Indian Health Service: Actions Needed to Improve Oversight of Quality of Care
American Indians and Alaska Natives die at higher rates than other Americans from preventable causes—such as diabetes and influenza.
The Indian Health Service is charged with providing health care to these populations, but we found it had limited, inconsistent oversight over the quality of care at its facilities. Among other things, a lack of agency-wide performance standards and significant leadership turnover affected its oversight of quality.
We recommended that IHS develop agency-wide standards for quality care, monitor facility performance in meeting these standards, and develop succession plans for the replacement of key personnel.
Health Care Responsibilities of Indian Health Service Headquarters, Area Offices, and Federally Operated Facilities
Hierarchy showing policy set by HQ, funds distributed by area offices and facilities providing care.
What GAO Found
The Indian Health Service's (IHS) oversight of the quality of care provided in its federally operated facilities has been limited and inconsistent. While some oversight functions are performed at the headquarters level, the agency has delegated primary responsibility for the oversight of care to nine area offices. Area officials stated that the oversight they provide has included, for example, holding periodic meetings with facility staff, reviewing available quality performance data and reviewing adverse events. However, GAO found that this oversight was limited and inconsistent across IHS facilities, due in part to a lack of agency-wide quality of care standards. Specifically, GAO found:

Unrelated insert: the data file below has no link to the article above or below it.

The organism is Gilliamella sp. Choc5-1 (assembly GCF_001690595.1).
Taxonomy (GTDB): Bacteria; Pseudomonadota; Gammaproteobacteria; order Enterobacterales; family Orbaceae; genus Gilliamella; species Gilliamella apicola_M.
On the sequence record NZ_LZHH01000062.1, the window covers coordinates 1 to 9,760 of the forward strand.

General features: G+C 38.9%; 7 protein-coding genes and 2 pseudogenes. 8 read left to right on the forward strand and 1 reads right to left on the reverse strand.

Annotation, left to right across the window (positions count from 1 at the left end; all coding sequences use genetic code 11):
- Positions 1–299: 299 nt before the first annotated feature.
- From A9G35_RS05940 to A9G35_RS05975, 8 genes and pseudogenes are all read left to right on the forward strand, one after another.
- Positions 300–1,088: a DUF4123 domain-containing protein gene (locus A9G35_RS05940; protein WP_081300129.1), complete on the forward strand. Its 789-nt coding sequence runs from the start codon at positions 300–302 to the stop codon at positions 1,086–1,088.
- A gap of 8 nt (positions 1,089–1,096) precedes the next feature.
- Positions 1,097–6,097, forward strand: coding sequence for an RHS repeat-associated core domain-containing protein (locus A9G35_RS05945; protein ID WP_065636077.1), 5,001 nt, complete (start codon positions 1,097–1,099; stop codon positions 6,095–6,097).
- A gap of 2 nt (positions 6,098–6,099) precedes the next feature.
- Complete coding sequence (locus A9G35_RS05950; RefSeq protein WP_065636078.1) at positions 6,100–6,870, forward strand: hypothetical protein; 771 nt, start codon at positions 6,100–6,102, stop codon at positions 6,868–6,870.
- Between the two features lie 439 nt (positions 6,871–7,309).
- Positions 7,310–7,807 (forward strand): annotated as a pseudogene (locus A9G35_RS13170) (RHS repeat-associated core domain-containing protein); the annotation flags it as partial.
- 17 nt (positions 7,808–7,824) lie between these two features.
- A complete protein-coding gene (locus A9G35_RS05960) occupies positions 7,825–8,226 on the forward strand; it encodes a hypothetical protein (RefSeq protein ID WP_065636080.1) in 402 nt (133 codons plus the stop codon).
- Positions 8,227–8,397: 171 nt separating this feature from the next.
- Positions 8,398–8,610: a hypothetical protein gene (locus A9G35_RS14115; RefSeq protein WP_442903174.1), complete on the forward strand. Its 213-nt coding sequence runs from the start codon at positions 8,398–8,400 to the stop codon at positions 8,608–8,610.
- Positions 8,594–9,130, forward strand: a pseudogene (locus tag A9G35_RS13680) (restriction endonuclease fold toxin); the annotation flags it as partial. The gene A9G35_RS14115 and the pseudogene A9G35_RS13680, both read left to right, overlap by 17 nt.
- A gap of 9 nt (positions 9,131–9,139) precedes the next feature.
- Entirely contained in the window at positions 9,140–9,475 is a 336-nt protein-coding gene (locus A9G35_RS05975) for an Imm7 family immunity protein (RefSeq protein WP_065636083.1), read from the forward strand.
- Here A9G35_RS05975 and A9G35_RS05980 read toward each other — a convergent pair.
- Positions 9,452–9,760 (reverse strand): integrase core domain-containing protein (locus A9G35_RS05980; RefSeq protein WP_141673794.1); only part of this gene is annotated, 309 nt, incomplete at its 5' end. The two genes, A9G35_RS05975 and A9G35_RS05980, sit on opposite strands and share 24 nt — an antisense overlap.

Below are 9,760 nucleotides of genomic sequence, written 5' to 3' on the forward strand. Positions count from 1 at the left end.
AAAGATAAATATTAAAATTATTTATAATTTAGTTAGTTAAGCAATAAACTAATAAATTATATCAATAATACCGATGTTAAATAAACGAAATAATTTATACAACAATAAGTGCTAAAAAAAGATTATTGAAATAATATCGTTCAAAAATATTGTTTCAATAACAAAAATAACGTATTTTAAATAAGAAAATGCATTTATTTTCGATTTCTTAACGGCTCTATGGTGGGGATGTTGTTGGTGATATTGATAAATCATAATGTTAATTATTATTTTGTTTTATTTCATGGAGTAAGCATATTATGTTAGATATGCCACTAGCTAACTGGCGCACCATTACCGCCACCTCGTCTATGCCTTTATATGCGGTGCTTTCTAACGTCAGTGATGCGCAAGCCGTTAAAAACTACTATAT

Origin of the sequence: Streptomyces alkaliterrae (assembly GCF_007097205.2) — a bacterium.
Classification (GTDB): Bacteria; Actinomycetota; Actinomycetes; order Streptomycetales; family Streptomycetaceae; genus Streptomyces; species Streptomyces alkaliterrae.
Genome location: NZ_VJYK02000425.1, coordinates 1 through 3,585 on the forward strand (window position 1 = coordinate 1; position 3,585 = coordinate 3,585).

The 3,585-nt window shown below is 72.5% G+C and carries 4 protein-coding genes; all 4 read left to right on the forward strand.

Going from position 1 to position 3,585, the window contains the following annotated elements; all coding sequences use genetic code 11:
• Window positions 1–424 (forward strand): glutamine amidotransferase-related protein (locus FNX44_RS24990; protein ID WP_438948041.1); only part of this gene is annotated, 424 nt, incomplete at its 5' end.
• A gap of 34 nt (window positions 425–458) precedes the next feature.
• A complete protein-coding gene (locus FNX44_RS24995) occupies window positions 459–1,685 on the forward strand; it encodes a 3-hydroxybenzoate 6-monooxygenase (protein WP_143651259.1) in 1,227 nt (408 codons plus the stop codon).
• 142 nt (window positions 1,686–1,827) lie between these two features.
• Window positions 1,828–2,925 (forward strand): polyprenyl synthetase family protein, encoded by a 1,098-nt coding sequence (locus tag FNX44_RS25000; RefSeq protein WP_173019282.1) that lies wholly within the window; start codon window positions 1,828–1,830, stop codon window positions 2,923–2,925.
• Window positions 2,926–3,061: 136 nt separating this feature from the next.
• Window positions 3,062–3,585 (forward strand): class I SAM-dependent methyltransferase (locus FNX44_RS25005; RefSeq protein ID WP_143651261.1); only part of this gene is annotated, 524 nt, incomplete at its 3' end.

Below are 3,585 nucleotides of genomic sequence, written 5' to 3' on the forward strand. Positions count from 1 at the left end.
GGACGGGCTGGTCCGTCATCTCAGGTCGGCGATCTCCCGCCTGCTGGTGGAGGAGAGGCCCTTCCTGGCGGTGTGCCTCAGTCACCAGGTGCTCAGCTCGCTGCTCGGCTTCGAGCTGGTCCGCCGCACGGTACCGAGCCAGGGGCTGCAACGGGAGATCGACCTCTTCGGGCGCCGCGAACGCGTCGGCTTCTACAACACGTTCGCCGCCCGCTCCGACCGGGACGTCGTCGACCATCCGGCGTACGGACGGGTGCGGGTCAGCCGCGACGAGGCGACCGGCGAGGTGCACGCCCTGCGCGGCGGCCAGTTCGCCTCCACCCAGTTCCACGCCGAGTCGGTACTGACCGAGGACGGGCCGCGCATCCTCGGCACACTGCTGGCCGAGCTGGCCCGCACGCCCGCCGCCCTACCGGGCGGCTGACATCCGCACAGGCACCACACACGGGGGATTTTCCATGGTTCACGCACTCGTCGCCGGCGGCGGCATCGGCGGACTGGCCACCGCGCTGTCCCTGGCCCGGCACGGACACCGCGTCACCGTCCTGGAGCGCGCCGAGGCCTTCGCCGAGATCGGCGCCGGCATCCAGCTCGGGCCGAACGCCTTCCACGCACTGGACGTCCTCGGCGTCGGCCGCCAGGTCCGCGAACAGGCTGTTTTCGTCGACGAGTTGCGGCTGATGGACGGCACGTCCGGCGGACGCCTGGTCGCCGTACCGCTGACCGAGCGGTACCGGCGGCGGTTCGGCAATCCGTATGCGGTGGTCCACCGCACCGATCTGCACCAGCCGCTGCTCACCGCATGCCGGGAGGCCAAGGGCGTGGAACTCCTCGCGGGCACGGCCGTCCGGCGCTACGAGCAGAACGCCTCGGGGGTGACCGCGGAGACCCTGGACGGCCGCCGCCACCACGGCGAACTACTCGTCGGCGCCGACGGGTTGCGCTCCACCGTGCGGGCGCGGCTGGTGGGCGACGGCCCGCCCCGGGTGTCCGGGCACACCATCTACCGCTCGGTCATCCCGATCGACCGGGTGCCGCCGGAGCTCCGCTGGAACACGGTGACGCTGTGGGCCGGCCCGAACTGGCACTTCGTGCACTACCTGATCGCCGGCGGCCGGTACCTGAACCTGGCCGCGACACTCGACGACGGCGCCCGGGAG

variation in the frequency of governing board meetings and the extent to which quality was a standing agenda item at these meetings;
limited and inconsistent reporting of quality data across IHS areas and facilities; and
inconsistent reporting of adverse events at federally operated facilities.
These inconsistencies are also exacerbated by significant turnover in area leadership. Officials from four of the nine area offices in our review reported that they each had at least three area directors in the past five years. According to IHS officials, the agency has not defined contingency or succession plans for the replacement of key personnel, including area directors. IHS's lack of agency-wide quality of care standards and lack of contingency and succession plans for key personnel are inconsistent with federal internal control standards. These standards suggest that agencies should establish and review performance standards and then monitor data to assess the quality of performance over time, and define contingency and succession plans for the replacement of key personnel to help IHS continue achieving its objectives. As a result, IHS officials cannot ensure that facilities are providing quality health care.